by Thomas Mitchell
“We’ve got legal opinion from LCB (Legislative Counsel Bureau) that, you know, a simple majority is what’s needed,” Gov. State Sisolak was quoted as saying Tuesday. “I’ve been in government for 20 some-odd years, and if you don’t trust your attorneys, you’ve got a problem. So I’m confident that the attorneys gave us a good opinion. We’ll move forward from there.”
Be prepared to move back, governor, by nearly $100 million in your budget for the next two years — the budget that promises 5 percent raises for teachers.
Republicans have promised a legal challenge if the business tax was extended without a two-thirds majority of both houses as prescribed by the Constitution. The tax extension passed the Senate on a party line vote of 13-8, one vote shy of two-thirds.
Voters in 1994 and 1996 amended the Nevada Constitution to state “an affirmative vote of not fewer than two-thirds of the members elected to each House is necessary to pass a bill or joint resolution which creates, generates, or increases any public revenue in any form, including but not limited to taxes, fees, assessments and rates, or changes in the computation bases for taxes, fees, assessments and rates.”
The modified business tax passed in 2015 by a two-thirds vote of lawmakers contained specific language saying the rates would be reduced in 2019 if tax revenues exceeded a certain level, which they have.
But the compliant LCB told the majority Democratic lawmakers and the Democratic governor, “It is the opinion of this office that Nevada’s two-thirds majority requirement does not apply to a bill which extends until a later date or revises or eliminates a future decrease in or future expiration of existing state taxes when that future decrease or expiration is not legally operative and binding yet, because such a bill does not change but maintains the existing computation bases currently in effect for the existing state taxes.”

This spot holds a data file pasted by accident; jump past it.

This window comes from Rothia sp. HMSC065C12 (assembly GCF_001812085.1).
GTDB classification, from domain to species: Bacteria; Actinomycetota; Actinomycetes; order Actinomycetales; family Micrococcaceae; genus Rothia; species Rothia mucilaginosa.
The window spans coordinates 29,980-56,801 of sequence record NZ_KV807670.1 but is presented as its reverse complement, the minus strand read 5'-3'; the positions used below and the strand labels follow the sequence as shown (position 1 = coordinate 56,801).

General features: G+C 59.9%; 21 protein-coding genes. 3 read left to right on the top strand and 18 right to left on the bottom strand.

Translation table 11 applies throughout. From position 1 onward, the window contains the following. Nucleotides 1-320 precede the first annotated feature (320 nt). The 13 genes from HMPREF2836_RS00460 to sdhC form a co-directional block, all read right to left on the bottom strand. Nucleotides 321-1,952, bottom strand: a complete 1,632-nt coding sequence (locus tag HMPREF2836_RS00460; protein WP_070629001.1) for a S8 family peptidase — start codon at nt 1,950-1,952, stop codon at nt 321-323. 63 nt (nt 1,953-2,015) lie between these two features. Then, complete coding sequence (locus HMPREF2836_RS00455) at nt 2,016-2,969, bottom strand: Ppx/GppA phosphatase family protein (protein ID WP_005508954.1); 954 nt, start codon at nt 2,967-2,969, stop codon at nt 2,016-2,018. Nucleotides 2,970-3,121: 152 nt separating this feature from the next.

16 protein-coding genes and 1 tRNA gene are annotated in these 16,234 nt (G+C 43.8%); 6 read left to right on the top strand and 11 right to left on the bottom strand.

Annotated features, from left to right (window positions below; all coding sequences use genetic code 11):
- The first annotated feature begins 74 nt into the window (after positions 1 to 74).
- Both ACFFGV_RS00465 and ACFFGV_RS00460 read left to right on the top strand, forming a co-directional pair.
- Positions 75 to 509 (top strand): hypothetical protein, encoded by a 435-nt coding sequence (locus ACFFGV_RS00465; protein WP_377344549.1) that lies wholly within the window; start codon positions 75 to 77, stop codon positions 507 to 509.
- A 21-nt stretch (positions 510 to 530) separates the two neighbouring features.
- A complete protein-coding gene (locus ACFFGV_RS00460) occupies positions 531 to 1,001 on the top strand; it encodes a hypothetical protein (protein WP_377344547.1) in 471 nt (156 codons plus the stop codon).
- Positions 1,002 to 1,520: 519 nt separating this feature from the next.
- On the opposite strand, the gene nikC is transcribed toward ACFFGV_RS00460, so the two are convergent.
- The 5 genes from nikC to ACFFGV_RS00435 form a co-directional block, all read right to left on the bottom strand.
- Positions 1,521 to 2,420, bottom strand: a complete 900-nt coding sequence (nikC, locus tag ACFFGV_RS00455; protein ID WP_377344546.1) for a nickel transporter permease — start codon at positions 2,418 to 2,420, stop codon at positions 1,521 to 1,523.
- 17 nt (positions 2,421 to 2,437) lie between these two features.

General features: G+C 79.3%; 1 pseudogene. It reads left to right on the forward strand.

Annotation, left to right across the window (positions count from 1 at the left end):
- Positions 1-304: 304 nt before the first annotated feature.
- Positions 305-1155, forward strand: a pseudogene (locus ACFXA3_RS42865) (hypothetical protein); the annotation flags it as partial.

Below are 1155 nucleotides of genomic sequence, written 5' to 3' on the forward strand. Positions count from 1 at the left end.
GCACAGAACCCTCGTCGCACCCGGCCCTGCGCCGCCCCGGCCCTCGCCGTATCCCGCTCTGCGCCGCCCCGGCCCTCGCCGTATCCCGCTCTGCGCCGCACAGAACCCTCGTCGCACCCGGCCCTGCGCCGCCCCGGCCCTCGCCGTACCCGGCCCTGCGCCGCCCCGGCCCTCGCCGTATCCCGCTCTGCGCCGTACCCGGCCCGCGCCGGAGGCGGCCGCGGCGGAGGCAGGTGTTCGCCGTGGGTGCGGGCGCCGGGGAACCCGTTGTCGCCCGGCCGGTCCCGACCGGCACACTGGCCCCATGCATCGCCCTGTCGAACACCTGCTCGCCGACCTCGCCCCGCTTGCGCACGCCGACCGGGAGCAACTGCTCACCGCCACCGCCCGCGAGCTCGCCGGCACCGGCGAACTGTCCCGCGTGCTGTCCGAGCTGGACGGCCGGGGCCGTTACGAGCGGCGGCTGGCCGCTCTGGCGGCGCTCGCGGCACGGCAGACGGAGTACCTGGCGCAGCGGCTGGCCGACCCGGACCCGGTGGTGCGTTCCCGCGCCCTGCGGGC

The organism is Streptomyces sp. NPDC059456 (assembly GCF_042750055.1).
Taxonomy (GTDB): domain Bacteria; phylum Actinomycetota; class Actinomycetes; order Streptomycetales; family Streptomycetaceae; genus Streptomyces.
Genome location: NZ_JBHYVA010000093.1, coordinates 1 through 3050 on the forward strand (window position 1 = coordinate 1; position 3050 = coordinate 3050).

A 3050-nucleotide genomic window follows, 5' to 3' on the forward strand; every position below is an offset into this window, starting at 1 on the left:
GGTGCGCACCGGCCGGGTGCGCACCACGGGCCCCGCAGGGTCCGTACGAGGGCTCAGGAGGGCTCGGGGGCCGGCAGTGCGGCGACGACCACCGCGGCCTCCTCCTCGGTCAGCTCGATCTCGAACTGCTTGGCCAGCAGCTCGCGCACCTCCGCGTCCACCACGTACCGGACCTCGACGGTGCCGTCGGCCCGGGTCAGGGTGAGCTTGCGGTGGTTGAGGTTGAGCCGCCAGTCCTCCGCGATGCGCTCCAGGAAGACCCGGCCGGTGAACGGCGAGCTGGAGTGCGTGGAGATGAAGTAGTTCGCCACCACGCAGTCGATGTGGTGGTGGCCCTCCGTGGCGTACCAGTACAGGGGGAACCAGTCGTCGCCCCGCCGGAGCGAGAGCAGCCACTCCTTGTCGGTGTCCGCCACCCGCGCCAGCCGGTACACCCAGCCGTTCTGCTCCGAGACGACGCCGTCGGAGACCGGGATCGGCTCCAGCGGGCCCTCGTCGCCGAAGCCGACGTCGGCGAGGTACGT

The bill clearly “generates” revenue that two-thirds of the lawmakers in 2015 said would decrease as of July 1, 2019.
The state Constitution is not something to tamper with. Republicans should take it to court and make the Democrats abide by the rules, even if it means a special session would have to called. In fact, the GOP lawmakers should go directly to the state Supreme Court for an opinion that would binding, unlike the LCB opinion “that future decrease or expiration is not legally operative and binding yet …”
Asked nearly the same question in 2011, 2013 and 2015, the LCB said a two-thirds vote was necessary. So, governor, when do you trust your attorneys?
Source: See you in court, governor
June 3, 2019 – 3:55 pm
A conservative group has formed a recall committee to attempt to kick Gov. Steve Sisolak out of office, a nascent effort largely motivated by fear of losing rights under recent gun control legislation.
Fight for Nevada, based in Elko County, registered with the secretary of state’s office on May 6. The group’s president, Angela Blass, said Monday that the “state will become dangerous” under policies championed by Sisolak, the new governor.
It was “sort of this deep gut feeling that something has to be done,” said Blass, 41, who works as an assistant administrator for a fuel company. “We can’t allow this. And also, it scared the hell out of me.”
On Saturday, a gun control bill that would ban bump stocks and enact stricter gun storage provisions and a “red flag” provision enabling authorities to seize guns from those deemed a threat to themselves or others was sent to Sisolak’s office. The next day, Fight for Nevada held its first major rally in Carson City.
The group is opposed not only to gun control legislation, but to wasteful spending and attempts to make Nevada a sanctuary state, according to its website.
“In the final hours of the legislative session, Governor Sisolak remains focused on his priorities for Nevada families — funding our schools, expanding access to health care, and fighting for a safer Nevada,” Sisolak spokeswoman Helen Kalla said Monday when asked to respond to the group’s effort.
Blass moved from California about two years ago; she said she was not politically involved until now and insisted that her group tries to be bipartisan. But she also said she witnessed the consequences of Democratic leadership in California and lamented that Nevada appears to be heading down a similarly liberal path.